27. Ford K, Sohn W and Lepkowski J, 2001, op. cit. (see reference 13); and Manning WD, Longmore MA and Giordano PC, 2000, op. cit. (see reference 11)
28. Zavodny M, 2001, op. cit. (see reference 14); and Manlove J et al., Explaining demographic trends in teenage fertility, 1980-1995, Family Planning Perspectives, 2000, 32(4):166-175.
29. Manning WD, Longmore MA and Giordano PC, 2000, op. cit. (see reference 11); Manlove J, The influence of high school dropout and
school disengagement on the risk of school-age pregnancy, Journal of Research on Adolescence, 1998, 8(2):187-220; and Moore KA et al., Nonmarital school-age motherhood: family, individual, and school characteristics, Journal of Adolescent Research, 1998, 13(4):433-457.
30. Manning WD, Longmore MA and Giordano PC, 2000, op. cit. (see reference 11).
31. CDC, Trends in sexual risk behaviors among high school students—United States, 1991-2001, Morbidity and Mortality Weekly Report, 2002, 51(38):856-859.
32. Kowaleski-Jones L and Mott FL, Sex, contraception and childbearing among high-risk youth: do different factors influence males and females? Family Planning Perspectives, 1998, 30(4):163-169.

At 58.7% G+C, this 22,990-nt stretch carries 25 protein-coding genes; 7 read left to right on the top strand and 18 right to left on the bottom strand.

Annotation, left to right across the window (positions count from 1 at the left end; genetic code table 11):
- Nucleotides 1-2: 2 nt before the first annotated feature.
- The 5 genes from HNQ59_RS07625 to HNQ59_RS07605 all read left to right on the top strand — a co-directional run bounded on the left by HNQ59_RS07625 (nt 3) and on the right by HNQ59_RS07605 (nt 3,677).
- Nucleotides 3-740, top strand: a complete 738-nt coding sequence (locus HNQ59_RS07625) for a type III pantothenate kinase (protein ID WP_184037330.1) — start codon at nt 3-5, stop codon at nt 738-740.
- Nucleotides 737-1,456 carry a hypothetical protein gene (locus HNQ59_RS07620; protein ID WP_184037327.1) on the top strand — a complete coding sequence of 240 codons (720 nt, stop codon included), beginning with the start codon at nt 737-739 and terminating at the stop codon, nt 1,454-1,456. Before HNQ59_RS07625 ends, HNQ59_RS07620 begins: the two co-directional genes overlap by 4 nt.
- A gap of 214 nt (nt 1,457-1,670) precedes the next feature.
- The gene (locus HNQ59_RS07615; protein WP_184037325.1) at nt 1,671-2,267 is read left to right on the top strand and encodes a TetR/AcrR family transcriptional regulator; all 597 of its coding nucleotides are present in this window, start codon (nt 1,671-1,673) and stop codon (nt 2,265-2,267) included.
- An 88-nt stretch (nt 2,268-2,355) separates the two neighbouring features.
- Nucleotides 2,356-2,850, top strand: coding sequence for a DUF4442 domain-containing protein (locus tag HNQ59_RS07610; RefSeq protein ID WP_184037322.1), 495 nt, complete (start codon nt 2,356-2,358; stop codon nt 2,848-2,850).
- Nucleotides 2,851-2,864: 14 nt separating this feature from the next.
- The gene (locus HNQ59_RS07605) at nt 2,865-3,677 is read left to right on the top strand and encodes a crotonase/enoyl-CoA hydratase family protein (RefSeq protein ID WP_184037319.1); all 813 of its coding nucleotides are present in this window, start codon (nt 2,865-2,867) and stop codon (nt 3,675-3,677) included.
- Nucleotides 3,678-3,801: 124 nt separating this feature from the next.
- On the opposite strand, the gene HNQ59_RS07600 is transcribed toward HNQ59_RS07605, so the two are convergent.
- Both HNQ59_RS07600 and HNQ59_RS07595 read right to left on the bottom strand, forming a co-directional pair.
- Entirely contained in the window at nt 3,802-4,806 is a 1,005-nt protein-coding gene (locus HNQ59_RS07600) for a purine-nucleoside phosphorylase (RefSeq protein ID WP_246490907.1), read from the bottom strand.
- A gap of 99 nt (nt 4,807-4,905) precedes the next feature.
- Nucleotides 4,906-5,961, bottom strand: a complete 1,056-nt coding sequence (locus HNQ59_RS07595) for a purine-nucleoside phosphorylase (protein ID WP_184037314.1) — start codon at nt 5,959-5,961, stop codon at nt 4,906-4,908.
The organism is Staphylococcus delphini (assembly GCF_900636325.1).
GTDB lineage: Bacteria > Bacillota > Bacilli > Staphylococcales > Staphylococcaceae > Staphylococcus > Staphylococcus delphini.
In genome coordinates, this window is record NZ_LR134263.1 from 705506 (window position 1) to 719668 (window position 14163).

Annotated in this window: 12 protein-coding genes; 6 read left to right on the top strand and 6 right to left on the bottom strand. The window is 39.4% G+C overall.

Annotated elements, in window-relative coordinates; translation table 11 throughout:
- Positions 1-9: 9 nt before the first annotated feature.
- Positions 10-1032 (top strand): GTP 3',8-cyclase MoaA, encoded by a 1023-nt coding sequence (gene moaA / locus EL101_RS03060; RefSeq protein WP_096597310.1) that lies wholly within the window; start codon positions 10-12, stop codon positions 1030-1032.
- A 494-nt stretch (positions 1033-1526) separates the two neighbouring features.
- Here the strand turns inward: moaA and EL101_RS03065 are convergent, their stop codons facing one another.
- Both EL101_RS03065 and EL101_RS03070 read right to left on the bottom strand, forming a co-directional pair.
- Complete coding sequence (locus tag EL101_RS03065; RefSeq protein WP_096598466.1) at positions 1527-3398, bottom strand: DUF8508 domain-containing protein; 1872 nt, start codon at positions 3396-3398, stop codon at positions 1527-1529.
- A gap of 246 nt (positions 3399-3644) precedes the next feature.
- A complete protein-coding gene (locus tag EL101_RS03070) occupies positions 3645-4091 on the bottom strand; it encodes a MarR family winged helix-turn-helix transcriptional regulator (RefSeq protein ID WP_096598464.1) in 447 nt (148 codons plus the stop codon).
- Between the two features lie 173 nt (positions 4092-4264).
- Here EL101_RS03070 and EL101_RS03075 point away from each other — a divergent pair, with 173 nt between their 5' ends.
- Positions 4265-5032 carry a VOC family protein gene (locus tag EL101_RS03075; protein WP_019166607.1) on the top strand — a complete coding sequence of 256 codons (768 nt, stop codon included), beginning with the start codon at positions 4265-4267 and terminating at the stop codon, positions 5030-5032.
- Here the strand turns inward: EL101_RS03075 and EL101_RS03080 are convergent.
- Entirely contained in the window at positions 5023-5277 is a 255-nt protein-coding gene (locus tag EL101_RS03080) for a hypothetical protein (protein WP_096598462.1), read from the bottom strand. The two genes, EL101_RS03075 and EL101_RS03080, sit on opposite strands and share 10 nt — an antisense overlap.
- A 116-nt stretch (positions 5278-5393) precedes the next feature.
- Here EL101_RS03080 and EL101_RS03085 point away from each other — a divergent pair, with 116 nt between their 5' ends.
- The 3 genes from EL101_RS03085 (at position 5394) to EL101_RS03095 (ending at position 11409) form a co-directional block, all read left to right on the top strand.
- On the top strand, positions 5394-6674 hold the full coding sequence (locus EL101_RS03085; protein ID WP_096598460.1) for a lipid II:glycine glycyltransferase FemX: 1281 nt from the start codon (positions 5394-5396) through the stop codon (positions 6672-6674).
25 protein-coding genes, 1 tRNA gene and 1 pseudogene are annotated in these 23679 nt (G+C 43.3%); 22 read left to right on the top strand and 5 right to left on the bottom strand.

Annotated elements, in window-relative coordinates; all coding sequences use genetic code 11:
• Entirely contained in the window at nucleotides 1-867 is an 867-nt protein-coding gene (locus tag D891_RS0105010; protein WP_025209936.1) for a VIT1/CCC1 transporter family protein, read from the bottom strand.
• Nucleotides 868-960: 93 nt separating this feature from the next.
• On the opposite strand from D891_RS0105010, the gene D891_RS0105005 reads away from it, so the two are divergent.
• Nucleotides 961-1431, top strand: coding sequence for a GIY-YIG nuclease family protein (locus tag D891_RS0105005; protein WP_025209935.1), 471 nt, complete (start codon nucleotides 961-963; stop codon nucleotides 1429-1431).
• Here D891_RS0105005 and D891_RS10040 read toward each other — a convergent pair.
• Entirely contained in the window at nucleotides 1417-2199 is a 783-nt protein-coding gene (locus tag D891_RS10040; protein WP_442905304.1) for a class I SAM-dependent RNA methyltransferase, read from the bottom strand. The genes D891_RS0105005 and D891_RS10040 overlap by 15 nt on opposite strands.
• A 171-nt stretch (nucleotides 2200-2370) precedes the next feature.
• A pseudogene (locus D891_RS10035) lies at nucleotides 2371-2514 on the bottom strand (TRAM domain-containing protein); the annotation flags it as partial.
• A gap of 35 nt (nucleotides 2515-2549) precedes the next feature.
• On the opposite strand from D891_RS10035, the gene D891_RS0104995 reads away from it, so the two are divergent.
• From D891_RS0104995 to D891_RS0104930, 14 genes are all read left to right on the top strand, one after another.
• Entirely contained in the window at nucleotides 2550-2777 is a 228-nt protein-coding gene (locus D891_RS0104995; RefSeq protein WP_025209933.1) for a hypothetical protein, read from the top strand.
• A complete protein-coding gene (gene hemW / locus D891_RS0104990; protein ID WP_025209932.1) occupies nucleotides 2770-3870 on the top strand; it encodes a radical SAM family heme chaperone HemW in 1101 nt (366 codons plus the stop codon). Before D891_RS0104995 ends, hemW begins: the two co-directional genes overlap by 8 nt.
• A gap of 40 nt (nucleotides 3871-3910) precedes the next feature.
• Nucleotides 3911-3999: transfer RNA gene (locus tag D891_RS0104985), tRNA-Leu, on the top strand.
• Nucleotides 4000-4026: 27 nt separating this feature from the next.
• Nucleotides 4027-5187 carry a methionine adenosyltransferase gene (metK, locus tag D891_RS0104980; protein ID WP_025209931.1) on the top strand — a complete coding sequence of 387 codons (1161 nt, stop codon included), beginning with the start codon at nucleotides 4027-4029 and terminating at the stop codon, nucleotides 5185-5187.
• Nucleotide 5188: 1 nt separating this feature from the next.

33. Bearman PS, Jones J and Udry JR, The National Longitudinal Study of Adolescent Health: research design, 1997,
34. Dunn LM and Dunn LM, Peabody Picture Vocabulary Test—Revised Manual, Circle Pines, MN: American Guidance Service, 1981.
35. Stokes ME, Davis CS and Koch GG, Categorical data analysis using the SAS system, Cary, NC: SAS Institute, 1995.
36. Ford K, Sohn W and Lepkowski J, 2001, op. cit. (see reference 13); Ku L, Sonenstein F and Pleck J, 1994, op. cit. (see reference 10); and Zavodny M, 2001, op. cit. (see reference 14).
37. Manning WD, Longmore MA and Giordano PC, 2000, op. cit. (see reference 11); and Ford K, Sohn W and Lepkowski J, 2001, op. cit. (see reference 13).
38. Brindis C, Pagliaro S and Davis L, Protection as Prevention: Contraception for Sexually Active Teens, Washington, DC: National Campaign to Prevent Teen Pregnancy, 2000.
39. Abma J and Sonenstein F, Sexual activity and contraceptive practices among teenagers in the United States, 1988 and 1995, Vital and Health Statistics, 2001, Vol. 23, No. 21.
40. Turner CF et al., Adolescent sexual behavior, drug use, and violence: increased reporting with computer survey technology, Science, 1998, 280(5365):867-873.
41. Upchurch DM et al., Inconsistencies in reporting the occurrence and timing of first intercourse among adolescents, Journal of Sex Research, 2002, 39(3):197-206.